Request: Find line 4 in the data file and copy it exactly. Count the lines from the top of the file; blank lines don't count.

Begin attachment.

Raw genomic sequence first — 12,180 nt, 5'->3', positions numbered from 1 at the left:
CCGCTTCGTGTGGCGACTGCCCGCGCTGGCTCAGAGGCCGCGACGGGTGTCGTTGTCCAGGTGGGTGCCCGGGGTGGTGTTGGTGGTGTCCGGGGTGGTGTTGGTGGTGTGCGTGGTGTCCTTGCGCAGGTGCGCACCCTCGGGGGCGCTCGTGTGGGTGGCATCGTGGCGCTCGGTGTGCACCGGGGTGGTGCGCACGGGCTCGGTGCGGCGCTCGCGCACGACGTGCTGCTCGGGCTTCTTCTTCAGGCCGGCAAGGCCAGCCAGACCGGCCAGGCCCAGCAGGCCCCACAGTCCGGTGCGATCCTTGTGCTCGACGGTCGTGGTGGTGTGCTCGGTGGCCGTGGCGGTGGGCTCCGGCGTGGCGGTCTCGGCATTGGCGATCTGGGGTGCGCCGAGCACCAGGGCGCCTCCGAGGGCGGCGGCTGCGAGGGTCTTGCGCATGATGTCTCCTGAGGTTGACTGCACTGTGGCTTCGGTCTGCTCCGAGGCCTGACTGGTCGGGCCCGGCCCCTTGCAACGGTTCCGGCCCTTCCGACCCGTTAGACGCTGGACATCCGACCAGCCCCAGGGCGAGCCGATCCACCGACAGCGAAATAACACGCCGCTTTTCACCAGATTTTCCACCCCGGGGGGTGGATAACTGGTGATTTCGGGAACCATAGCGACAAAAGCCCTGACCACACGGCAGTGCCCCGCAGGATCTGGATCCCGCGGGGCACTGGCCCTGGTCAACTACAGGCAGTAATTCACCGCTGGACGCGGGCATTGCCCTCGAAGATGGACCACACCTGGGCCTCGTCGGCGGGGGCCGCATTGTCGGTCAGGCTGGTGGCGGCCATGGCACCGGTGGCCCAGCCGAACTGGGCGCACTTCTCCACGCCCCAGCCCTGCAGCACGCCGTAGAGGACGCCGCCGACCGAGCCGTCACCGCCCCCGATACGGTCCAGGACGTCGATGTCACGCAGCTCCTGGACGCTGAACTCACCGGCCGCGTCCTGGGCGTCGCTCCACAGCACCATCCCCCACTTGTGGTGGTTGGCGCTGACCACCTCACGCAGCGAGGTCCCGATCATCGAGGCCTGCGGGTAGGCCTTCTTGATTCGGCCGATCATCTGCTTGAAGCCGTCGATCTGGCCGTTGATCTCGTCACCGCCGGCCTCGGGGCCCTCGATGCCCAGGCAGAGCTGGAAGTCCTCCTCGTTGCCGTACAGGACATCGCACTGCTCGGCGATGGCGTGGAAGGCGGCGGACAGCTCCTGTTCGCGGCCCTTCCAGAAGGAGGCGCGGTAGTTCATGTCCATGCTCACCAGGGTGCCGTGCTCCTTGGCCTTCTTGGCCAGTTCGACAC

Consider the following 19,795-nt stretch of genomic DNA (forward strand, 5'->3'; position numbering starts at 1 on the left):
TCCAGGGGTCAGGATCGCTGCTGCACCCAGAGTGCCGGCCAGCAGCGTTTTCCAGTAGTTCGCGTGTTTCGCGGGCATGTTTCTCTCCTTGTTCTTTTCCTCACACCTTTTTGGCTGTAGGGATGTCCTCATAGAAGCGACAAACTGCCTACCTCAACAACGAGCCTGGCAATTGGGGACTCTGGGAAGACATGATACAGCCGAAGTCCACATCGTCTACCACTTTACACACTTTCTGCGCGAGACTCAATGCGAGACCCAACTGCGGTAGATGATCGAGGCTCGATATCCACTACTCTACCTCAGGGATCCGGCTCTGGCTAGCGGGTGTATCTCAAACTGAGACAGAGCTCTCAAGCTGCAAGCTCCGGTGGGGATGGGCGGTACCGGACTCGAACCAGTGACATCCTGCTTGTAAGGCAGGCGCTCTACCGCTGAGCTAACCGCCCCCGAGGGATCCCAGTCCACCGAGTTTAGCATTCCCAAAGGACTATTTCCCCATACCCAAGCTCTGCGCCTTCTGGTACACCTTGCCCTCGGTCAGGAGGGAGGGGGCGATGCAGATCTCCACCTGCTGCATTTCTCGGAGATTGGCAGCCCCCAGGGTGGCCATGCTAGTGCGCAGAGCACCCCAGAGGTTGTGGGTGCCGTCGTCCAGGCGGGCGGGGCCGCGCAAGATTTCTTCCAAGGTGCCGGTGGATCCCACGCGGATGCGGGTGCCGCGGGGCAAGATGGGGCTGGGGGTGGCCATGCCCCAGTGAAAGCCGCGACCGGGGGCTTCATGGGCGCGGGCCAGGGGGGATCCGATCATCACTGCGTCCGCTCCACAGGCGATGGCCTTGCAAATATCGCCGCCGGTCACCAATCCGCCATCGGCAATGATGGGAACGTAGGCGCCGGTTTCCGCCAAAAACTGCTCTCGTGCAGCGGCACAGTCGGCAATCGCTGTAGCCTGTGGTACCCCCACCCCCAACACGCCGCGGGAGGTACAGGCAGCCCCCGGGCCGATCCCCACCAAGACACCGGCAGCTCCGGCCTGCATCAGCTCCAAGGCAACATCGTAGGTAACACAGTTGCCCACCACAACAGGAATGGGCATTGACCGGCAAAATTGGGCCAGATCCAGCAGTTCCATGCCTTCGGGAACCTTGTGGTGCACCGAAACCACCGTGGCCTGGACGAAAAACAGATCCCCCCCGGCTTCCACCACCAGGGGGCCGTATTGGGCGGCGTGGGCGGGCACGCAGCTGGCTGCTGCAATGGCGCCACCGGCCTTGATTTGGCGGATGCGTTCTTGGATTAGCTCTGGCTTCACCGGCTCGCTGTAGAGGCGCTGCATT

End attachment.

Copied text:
TCCAGGGGTCAGGATCGCTGCTGCACCCAGAGTGCCGGCCAGCAGCGTTTTCCAGTAGTTCGCGTGTTTCGCGGGCATGTTTCTCTCCTTGTTCTTTTCCTCACACCTTTTTGGCTGTAGGGATGTCCTCATAGAAGCGACAAACTGCCTACCTCAACAACGAGCCTGGCAATTGGGGACTCTGGGAAGACATGATACAGCCGAAGTCCACATCGTCTACCACTTTACACACTTTCTGCGCGAGACTCAATGCGAGACCCAACTGCGGTAGATGATCGAGGCTCGATATCCACTACTCTACCTCAGGGATCCGGCTCTGGCTAGCGGGTGTATCTCAAACTGAGACAGAGCTCTCAAGCTGCAAGCTCCGGTGGGGATGGGCGGTACCGGACTCGAACCAGTGACATCCTGCTTGTAAGGCAGGCGCTCTACCGCTGAGCTAACCGCCCCCGAGGGATCCCAGTCCACCGAGTTTAGCATTCCCAAAGGACTATTTCCCCATACCCAAGCTCTGCGCCTTCTGGTACACCTTGCCCTCGGTCAGGAGGGAGGGGGCGATGCAGATCTCCACCTGCTGCATTTCTCGGAGATTGGCAGCCCCCAGGGTGGCCATGCTAGTGCGCAGAGCACCCCAGAGGTTGTGGGTGCCGTCGTCCAGGCGGGCGGGGCCGCGCAAGATTTCTTCCAAGGTGCCGGTGGATCCCACGCGGATGCGGGTGCCGCGGGGCAAGATGGGGCTGGGGGTGGCCATGCCCCAGTGAAAGCCGCGACCGGGGGCTTCATGGGCGCGGGCCAGGGGGGATCCGATCATCACTGCGTCCGCTCCACAGGCGATGGCCTTGCAAATATCGCCGCCGGTCACCAATCCGCCATCGGCAATGATGGGAACGTAGGCGCCGGTTTCCGCCAAAAACTGCTCTCGTGCAGCGGCACAGTCGGCAATCGCTGTAGCCTGTGGTACCCCCACCCCCAACACGCCGCGGGAGGTACAGGCAGCCCCCGGGCCGATCCCCACCAAGACACCGGCAGCTCCGGCCTGCATCAGCTCCAAGGCAACATCGTAGGTAACACAGTTGCCCACCACAACAGGAATGGGCATTGACCGGCAAAATTGGGCCAGATCCAGCAGTTCCATGCCTTCGGGAACCTTGTGGTGCACCGAAACCACCGTGGCCTGGACGAAAAACAGATCCCCCCCGGCTTCCACCACCAGGGGGCCGTATTGGGCGGCGTGGGCGGGCACGCAGCTGGCTGCTGCAATGGCGCCACCGGCCTTGATTTGGCGGATGCGTTCTTGGATTAGCTCTGGCTTCACCGGCTCGCTGTAGAGGCGCTGCATT